Asset tracking is one of the highest growth application segments for the Internet of Things (IoT). According to a new report by global tech market advisory firm, ABI Research, asset tracking device shipments will see a 51% year-on-year device shipment growth rate through 2024. Expanding LPWAN coverage, technological maturity, and the associated miniaturization of sophisticated devices are key to moving asset tracking from traditionally high-value markets to low-value high-volume markets, which will account for most of the tracker connection and shipment numbers.
?Hardware devices for the asset tracking market are primarily dominated by the need to balance power consumption, form factor, and device cost. Balance and compromise between these three must be achieved based on the use-case and are dictated by the business case and possible return on investment for the customer,? said Tancred Taylor, Research Analyst at ABI Research. ?As these constraints are marginalized by greater volumes of adoption, by emerging technologies like eSIM or System-on-Chip, and by increasingly low-power components and connectivity, so too will the limitations on the business case.?
Expanding technological and network foundations drive the number of use-cases, and OEMs are responding by diversifying their hardware offerings. Some OEMs such as CoreKinect, Particle, Mobilogix, or Starcom Systems are innovating in this space by taking a reference-architecture or modular approach to device design for personalized solutions. Others are going to market with off-the-shelf or vertically-focused devices for quickly scalable deployments ? such as BeWhere, Roambee, Sony, or FFLY4U.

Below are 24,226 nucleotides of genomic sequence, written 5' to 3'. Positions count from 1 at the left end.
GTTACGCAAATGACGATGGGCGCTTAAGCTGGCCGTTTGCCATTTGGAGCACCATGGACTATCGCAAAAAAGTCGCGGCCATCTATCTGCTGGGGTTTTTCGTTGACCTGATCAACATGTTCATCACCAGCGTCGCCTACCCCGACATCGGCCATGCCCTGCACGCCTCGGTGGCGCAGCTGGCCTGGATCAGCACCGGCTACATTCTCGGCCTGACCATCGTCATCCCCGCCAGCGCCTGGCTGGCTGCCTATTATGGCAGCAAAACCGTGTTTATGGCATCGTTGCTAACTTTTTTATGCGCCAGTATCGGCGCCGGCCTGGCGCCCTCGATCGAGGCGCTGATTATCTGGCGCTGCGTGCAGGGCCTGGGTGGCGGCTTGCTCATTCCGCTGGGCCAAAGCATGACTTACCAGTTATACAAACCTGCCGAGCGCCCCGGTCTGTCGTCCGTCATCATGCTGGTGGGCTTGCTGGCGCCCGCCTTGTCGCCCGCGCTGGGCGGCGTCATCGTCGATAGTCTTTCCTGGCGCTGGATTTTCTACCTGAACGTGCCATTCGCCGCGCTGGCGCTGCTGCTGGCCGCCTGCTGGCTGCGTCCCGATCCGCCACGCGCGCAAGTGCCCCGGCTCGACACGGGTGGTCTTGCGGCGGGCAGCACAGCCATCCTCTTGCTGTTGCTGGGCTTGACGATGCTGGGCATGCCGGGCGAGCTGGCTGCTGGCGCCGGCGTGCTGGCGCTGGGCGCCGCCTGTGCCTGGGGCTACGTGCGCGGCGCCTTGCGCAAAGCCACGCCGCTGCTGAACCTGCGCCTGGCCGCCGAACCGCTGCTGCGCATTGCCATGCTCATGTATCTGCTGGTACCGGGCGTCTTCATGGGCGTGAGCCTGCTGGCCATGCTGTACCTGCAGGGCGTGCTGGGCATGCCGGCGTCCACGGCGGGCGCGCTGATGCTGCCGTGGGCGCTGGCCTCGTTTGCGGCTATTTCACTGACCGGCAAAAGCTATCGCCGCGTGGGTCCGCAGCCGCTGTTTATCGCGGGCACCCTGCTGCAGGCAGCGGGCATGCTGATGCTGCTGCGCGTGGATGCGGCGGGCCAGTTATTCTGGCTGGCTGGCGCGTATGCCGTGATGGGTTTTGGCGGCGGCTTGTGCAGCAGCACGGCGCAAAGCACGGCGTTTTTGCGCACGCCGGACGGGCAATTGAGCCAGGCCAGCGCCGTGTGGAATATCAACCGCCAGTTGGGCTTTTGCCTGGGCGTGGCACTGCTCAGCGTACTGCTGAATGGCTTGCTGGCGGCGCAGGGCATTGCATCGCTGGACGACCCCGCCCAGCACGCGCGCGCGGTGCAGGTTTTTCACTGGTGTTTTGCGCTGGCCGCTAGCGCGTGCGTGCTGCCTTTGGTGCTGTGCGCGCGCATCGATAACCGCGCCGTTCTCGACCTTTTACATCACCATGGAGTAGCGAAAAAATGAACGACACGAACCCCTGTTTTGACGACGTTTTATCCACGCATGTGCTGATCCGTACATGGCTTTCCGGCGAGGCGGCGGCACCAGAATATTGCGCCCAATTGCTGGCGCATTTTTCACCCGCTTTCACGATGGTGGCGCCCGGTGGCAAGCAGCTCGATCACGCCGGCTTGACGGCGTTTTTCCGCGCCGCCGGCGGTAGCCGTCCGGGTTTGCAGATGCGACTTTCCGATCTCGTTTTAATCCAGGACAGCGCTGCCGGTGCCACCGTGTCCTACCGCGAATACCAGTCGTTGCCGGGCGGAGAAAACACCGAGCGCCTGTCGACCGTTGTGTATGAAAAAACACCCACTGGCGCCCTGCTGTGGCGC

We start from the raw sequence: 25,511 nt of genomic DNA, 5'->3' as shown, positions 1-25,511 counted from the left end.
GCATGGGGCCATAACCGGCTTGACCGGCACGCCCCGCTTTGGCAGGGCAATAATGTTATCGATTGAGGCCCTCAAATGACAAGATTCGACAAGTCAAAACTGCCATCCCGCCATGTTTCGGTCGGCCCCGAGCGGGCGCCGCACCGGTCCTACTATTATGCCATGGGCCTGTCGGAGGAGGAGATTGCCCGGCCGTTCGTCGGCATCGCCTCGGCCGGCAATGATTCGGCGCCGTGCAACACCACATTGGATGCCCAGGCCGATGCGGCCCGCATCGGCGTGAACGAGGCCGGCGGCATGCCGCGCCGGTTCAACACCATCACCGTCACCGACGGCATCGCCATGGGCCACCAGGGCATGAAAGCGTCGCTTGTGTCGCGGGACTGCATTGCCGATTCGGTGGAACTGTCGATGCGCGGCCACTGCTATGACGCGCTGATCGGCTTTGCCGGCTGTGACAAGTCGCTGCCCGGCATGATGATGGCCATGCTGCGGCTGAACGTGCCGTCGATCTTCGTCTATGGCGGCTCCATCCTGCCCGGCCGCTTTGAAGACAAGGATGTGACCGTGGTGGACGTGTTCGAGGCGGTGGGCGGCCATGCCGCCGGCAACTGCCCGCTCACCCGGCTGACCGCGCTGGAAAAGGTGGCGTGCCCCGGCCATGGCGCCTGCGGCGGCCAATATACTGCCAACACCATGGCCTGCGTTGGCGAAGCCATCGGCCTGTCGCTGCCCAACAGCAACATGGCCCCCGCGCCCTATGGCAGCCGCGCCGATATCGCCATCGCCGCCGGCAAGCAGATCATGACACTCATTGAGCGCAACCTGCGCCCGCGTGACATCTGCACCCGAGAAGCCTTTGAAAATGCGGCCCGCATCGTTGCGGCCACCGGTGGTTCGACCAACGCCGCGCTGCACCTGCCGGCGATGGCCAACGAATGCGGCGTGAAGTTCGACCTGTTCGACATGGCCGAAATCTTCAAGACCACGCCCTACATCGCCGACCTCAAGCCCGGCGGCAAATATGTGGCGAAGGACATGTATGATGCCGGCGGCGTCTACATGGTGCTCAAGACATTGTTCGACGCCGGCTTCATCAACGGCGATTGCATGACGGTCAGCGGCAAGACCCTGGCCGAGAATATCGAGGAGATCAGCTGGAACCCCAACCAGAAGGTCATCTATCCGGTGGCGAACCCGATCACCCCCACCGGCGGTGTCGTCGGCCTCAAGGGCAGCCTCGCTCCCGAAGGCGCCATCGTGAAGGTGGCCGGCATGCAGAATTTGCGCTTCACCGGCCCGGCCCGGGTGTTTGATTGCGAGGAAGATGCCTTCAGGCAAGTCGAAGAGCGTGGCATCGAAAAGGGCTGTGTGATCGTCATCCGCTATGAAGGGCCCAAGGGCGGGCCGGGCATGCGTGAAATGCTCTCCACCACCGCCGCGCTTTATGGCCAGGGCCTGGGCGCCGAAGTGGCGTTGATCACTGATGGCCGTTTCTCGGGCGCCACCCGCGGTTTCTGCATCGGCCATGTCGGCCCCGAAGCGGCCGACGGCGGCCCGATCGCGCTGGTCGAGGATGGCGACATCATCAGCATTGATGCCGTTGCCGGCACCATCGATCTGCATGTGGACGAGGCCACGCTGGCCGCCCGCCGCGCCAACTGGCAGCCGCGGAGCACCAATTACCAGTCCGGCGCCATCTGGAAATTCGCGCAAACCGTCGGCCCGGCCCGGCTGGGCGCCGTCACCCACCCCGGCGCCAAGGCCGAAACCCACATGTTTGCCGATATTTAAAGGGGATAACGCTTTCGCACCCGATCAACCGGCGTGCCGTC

Early adoption of asset tracking was in the fleet, container, and logistics industries to provide basic data on the location and condition of assets in transit. The total addressable market for these industries remains extensive, particularly as the solutions trickle down from the largest enterprises to small- and medium-sized companies. Increased device functionality combined with component miniaturization is key to driving the next generation of low-cost tracking devices. This will enable granular tracking at the pallet, package, or item level, and open new markets and device categories, such as disposable trackers. Emerson, Sensitech, CoreKinect, and Bayer are among companies driving innovation in this field.
Innovation among product offerings is accompanied by variations in business models and go-to-market approaches. Mobile Network Operators (MNOs) are playing a significant role in driving adoption through increased verticalization, with Verizon, AT&T, and Orange among those offering subscription models for end-to-end solutions ? comprising device, connectivity, software, and managed service offerings. This model is additionally gaining traction among OEMs, with Roambee an early adopter for a subscription-only model, and others such as Mobilogix following suit. This service-based model will gain additional traction as OEMs move down the value-chain by developing in-house capabilities or partner networks to simplify the ecosystem and consumer?s solution.
?While there is extensive work to be done on the hardware side to make low-cost trackers that can be simply attached to any ?thing?, many OEMs are shifting from a hardware-only model to more of a consultative approach to a customer?s requirements and deliver personalized end-to-end solutions. Flexibility, simplicity, and cost are crucial to gain enterprise traction,? Taylor concluded.